The Trump budget reflects American values, but betrays the American people.
The US budget is incredibly complex, full of mandatory and discretionary funding for dozens of agencies. The budget also tries to respond to the needs of hundreds of millions of people. As a whole, the proposed Trump budget does not support the common good or preferential option for the poor. It relies on increased military spending and drastic decreases in programs that support the poor and the marginalized.
This budget, however, is not at all new in this regard. For decades, we’ve seen increases in military and law enforcement, while shortchanging vital programs like SNAP and Section 8 Housing. These discrepancies often rely on a false narrative of the undeserving poor. The budget reflects some of the worst parts of our American identity, such as disregard for the poor, the marginalized, and the common good.
While it would be easy to blame Trump for this budget, it is a reflection of the politics and the people that elected him: America. It is time for us to take a serious look at how the budget is a moral document, and how we must radically alter it to serve the common good.
Opioid Epidemic (Department of Health and Human Services and Department of Justice)
Trump’s proposed budget rightly seeks to tackle the American opioid epidemic. The drug crisis is impacting rural, urban, rich, and poor communities alike. According to The Hill, addiction deaths increased over 25% from 2015 to 2016. In response, the administration is proposed $13billion in funding directed toward curbing drug trade and funding addiction recovery. The Department of Health and Human Services offers a 5-part plan: improving prevention, treatment, and recovery; increased availability of overdose-reversing medicine; better public health data and report; research on pain and addiction; and better care practices for pain management. Beyond those five goals, however, the exact how-to becomes much murkier. Moreover, increased funding would go to law enforcement and the justice system for tough-on-drug legislation and arrests.
While the war on drugs looks good, it’s incredibly ineffective, costly, and damaging to communities. As a whole, Trump is commendable for making an effort to tackling the opioid crisis. His proposed funds, however, would be much better utilized using a public health framework that addresses the myriad of factors around drugs, such as despair deaths, rampant poverty, and other health factors.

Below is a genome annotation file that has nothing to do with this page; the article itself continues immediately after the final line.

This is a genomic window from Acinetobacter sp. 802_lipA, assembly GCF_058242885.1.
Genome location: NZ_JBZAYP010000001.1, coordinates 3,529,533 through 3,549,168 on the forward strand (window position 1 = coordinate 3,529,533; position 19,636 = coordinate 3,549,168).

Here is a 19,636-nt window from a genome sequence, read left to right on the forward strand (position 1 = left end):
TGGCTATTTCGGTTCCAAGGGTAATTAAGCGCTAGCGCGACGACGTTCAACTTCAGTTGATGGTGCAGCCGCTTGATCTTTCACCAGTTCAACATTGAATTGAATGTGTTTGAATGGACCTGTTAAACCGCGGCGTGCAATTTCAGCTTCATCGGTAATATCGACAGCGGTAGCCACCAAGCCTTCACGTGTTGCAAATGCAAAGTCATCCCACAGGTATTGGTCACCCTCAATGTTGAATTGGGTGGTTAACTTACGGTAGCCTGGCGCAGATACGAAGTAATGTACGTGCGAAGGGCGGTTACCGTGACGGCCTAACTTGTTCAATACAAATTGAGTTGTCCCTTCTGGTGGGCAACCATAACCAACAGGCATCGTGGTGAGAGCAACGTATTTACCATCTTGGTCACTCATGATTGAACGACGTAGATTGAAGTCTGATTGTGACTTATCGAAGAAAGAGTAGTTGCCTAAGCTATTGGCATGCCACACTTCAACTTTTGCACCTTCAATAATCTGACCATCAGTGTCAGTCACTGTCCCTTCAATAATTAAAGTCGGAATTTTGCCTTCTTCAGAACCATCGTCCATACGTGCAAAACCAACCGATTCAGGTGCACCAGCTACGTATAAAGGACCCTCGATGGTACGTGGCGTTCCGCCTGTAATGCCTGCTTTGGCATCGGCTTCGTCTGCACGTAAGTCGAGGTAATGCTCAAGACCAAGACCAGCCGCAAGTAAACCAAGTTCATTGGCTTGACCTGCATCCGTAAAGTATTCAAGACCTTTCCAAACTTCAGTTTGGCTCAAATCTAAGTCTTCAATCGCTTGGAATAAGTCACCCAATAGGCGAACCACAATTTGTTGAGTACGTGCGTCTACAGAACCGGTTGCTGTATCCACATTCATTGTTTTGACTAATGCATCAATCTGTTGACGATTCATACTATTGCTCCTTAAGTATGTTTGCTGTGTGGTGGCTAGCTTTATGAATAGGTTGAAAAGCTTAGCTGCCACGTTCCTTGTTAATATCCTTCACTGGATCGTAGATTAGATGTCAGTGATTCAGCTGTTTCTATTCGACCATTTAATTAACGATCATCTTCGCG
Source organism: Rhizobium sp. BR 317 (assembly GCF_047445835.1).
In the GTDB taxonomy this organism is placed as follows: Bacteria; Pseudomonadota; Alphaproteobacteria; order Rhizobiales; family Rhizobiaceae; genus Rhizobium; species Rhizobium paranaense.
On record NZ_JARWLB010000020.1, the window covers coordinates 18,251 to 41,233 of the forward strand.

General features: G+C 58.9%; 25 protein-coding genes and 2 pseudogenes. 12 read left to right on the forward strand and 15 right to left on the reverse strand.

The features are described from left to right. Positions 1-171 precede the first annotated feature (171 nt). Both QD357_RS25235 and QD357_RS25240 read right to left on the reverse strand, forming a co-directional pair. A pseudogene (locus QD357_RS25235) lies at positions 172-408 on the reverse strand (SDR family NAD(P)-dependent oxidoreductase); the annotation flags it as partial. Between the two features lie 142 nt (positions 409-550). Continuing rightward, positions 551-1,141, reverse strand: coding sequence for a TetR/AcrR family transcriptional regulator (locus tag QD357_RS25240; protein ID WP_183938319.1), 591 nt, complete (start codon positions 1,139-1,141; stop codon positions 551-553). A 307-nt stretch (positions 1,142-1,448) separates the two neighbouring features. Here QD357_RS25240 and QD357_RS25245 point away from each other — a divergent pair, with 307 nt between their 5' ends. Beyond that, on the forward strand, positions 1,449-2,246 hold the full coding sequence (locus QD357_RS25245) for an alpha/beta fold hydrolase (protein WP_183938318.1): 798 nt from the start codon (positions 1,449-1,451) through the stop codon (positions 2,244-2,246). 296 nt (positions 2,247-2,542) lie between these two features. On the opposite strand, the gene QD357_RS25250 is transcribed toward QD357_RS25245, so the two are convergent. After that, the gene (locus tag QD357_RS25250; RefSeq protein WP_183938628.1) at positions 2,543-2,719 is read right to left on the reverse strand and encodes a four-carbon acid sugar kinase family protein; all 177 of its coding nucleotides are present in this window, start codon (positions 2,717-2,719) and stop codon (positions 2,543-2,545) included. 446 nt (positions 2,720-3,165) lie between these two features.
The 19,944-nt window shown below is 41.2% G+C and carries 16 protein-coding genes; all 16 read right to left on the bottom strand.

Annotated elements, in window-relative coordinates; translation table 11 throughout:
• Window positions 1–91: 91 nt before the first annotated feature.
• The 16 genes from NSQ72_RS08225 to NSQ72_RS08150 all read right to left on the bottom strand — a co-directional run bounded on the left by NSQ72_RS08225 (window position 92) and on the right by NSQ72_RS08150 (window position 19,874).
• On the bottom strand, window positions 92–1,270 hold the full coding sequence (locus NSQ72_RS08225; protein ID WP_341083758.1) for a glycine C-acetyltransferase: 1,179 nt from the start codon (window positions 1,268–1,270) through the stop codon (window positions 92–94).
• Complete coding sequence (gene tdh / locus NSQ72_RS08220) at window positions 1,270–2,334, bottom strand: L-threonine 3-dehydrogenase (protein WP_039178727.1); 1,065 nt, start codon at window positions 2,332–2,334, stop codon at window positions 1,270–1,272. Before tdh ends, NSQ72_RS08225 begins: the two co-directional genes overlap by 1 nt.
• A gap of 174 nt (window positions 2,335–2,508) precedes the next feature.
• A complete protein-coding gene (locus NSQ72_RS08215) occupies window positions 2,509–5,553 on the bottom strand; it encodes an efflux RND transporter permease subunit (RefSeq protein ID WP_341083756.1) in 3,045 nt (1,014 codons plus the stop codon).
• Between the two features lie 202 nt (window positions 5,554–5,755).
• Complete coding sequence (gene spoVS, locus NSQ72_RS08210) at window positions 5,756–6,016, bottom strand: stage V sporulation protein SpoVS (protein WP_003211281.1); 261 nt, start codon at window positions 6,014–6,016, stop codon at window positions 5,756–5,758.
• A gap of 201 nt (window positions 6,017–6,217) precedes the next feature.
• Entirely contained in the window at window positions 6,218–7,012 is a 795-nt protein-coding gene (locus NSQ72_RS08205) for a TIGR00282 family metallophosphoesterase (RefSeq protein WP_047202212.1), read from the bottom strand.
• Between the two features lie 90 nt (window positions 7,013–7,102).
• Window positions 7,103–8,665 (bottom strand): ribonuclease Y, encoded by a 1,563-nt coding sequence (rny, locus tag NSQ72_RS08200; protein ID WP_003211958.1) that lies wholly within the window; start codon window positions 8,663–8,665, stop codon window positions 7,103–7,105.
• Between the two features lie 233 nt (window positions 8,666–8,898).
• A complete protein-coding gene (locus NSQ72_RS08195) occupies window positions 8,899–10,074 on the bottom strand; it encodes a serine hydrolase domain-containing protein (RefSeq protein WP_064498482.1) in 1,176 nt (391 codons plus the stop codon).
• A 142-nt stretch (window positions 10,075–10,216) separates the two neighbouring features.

Farmers, Food Stamps, and Forests
The Department of Agriculture (USDA) could have its own article. This agency maintains many absolutely vital sub-agencies and programs, such as SNAP, grain and meat inspection, conservation programs, the Forest Service, Rural Development, and more. Each of these plays incredibly important roles in the US and is needed perhaps now more than ever. As a whole, the proposed budget would cut USDA funding by $3.5billion, or about 15%. The department, however, has relatively small expenditures when compared to others; but its programs have incredible impact.
For example, the proposed budget would eliminate crop insurance programs. The insurance supports farmers in cases of underperforming crops or natural disasters. Proponents of the cuts say it would save $20billion over the next decade. The budget would also eliminate or reduce loan programs that help farmers to update their homes. However, farmer income is at a 12-year low. Moreover, the loneliness, economic tumult, and difficulty of farming is taking its toll. Farmers now have a suicide rate five times that of the general population and double that of veterans. It is abundantly clear that these programs must remain.
The threats to the USDA budget also include reducing SNAP, cutting conservation programs that not only protect the environment but increase the viability of farms, attempts to push the cost of food safety onto the farmers and ranchers themselves. While not perfect, these programs have nevertheless been incredibly impactful and important for supporting the poor and the common good.
National Park Service (Department of Interior)